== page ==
When the price of land increases over time those who own property gain when they sell it. So excess money in the economy currently tends to go into speculation in real estate. Lured by bank promises of big loans and helped by the current tax system which encourages property ownership, investors have bought second and third homes. This is no good for productivity. According to the Productivity Commission Dec 2011, average section prices tripled from $50,000 in 1992 to $150,000 in 2007, a fifteen-year period. And between 2000 and 2007 house prices rose on average by 120%. But the rises in property values are not because of the effort of a landowner. It is the efforts of the surrounding community that causes the value of the land to rise. When a new railway is built the land near it rises in value. When a new business comes to town the land rises in value. The windfall should not therefore be the property of the landowner but the property of the community. Property speculation has particularly profitable in the land surrounding growing towns and cities.

However when property declines in value, the opposite happens. Banks refuse to lend, the prices are forced down and the economy shrinks. It would be much better if the price of land was stabilised.

Land and money are two inseparable issues and must be dealt with together.
The combination of an interest bearing debt money system with a land system where the rise in land price over time has been captured privately rather than publicly have together caused increasing wealth disparity. Wealth has continued to concentrate with banks and with property owners. If we fix the money system and keep it as a monoculture, but deal to the banks with a monoculture monetary reform, landowners will further aggregate wealth and there will be inflation. House prices rise. Fix just the land system and money will concentrate with banks. Banks will “row the economy” between tight money and easy money causing booms and busts. They put up interest rates for “riskier” business loans. They buy patents, radio spectrums, copyrights, and trademarks. They bribe governments. So both issues need to be tackled together. The land and money issues intersect at one point – mortgages. So it is on this we should focus.

The booms and busts are now escalating and we have had huge property bubbles and bank ponzi schemes, which must now unravel over the next decade. Every few years there will be a property bubble followed by a banking, monetary and sovereign debt crisis. Both monetary reformists and Georgists have claimed that the Global Financial Crisis, whose effects will be felt for decades, was due to their issue. It is not either/or; it is both/and. We need monetary reform and public capture of the rent on land.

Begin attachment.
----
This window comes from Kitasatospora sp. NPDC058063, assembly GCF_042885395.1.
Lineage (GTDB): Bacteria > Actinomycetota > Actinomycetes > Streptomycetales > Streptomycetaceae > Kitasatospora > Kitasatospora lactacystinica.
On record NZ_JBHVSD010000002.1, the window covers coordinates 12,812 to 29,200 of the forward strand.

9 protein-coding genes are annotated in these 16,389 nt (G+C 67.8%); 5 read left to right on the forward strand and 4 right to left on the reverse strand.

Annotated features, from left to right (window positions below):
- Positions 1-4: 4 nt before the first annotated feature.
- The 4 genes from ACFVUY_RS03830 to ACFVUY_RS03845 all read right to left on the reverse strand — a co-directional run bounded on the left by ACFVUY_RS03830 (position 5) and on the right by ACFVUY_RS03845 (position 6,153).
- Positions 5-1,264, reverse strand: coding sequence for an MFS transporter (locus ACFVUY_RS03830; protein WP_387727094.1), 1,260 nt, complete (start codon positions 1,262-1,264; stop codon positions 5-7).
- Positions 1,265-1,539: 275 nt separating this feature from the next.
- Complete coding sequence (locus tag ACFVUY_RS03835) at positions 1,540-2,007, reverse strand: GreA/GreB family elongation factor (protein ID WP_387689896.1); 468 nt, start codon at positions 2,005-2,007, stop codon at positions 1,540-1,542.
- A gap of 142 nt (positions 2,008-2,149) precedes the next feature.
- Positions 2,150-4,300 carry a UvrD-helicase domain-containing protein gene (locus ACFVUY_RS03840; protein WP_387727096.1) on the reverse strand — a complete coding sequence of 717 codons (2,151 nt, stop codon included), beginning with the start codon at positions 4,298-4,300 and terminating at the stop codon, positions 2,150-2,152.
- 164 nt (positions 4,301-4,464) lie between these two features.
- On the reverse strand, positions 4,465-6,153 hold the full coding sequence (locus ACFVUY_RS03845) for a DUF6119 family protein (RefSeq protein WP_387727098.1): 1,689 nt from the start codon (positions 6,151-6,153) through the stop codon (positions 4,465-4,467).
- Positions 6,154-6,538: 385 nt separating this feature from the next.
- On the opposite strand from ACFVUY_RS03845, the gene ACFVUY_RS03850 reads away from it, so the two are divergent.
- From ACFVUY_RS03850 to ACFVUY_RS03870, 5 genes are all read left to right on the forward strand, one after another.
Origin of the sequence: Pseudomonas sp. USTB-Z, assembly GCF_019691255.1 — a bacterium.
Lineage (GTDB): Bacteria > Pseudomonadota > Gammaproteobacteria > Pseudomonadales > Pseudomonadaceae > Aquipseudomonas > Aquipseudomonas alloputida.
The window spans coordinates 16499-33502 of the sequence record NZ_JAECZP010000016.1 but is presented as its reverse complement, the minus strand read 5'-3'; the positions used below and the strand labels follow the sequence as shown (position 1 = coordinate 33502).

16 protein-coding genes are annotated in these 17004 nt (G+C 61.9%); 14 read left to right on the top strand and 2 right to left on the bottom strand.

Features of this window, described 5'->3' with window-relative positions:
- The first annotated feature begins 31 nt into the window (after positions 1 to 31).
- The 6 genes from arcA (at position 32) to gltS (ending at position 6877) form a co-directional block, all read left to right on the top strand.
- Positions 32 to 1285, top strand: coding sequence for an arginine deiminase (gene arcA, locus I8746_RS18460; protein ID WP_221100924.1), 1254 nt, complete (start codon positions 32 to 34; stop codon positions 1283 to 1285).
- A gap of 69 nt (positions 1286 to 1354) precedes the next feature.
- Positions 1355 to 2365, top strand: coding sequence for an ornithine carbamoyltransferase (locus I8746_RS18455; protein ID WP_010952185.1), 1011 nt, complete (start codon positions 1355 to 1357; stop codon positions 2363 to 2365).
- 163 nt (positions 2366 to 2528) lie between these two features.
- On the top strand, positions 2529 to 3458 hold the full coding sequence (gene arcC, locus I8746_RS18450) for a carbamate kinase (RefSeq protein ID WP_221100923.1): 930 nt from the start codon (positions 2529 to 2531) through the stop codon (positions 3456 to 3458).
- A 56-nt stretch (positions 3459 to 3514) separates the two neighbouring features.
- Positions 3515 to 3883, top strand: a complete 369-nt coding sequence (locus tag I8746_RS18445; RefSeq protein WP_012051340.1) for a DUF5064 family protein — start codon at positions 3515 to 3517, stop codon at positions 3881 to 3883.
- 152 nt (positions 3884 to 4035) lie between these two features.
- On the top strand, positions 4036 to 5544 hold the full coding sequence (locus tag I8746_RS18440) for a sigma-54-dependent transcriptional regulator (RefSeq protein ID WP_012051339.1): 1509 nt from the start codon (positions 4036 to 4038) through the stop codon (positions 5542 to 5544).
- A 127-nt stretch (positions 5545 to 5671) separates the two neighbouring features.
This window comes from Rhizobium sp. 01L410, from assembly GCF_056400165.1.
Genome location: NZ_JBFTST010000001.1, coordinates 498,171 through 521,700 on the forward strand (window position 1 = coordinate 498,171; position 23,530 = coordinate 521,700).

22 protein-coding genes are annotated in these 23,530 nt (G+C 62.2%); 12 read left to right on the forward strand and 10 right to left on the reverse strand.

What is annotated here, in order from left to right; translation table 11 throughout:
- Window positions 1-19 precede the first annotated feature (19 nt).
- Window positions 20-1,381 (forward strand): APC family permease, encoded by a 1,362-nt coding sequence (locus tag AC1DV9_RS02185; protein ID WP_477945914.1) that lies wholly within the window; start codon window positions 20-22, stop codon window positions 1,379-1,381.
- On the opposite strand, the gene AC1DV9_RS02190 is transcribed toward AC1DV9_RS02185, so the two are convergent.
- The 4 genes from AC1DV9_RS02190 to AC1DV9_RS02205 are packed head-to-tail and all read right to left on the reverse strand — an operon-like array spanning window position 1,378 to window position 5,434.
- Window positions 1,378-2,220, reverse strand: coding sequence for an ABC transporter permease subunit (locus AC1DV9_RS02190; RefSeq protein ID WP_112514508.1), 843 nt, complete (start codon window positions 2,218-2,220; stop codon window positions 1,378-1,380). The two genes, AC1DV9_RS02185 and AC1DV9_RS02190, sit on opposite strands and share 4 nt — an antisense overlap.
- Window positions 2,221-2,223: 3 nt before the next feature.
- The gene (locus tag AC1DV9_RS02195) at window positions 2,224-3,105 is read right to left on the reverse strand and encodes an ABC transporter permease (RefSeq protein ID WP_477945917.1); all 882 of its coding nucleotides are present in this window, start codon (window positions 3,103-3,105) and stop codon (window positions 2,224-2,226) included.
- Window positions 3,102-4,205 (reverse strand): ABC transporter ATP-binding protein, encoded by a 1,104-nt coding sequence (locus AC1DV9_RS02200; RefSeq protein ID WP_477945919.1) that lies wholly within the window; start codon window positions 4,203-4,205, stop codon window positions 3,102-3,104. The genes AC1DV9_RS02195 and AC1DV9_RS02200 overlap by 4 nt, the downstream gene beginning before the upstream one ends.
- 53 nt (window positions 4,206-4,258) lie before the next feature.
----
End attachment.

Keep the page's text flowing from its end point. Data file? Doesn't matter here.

After decades of exponential growth interrupted by occasional corrections acting as a brake, now we are in a situation where the brakes are going to be on much of the time.

Land prices, inflation and deflation are inextricably linked

1. Since 1999 land prices have been left out of the basket of goods used to measure the CPI. When house prices rise it is the land that rises in value not the building. If we had a more valid measure of inflation, interest rates would have been much higher and people would have suffered much more. So since 1999 we have been sheltered by invalid statistics.

2. Rising land prices are a consequence of the inflation of the money supply and diminishing land prices are a consequence of the deflation of the money supply. On a rising property market banks create more money in the form of debt money, the money supply increases, while on a falling property market, banks create less debt-money in loans and the money supply decreases.

3. Much of the motivation/imperative to buy a house for the past thirty years has been to exploit the inflation of the money supply. With inflation and an expanding money supply it gets easier and easier to buy property over time. As the money supply expands, the real size of the mortgage shrinks so it gets easier to pay off.  With deflation the opposite is true. With a declining money supply, the real size of the mortgage increases, making it harder to pay off. So don’t have a mortgage in a deflationary period. Shrewd property owners seeing a crash coming will sell up, keep cash and are in a position to buy up cheap land at the end of the crash. That is what happened in the Great Depression

With deflation, even though prices are falling there is not enough money in the system for buyers to afford houses. Wages are lower and purchasing power is less.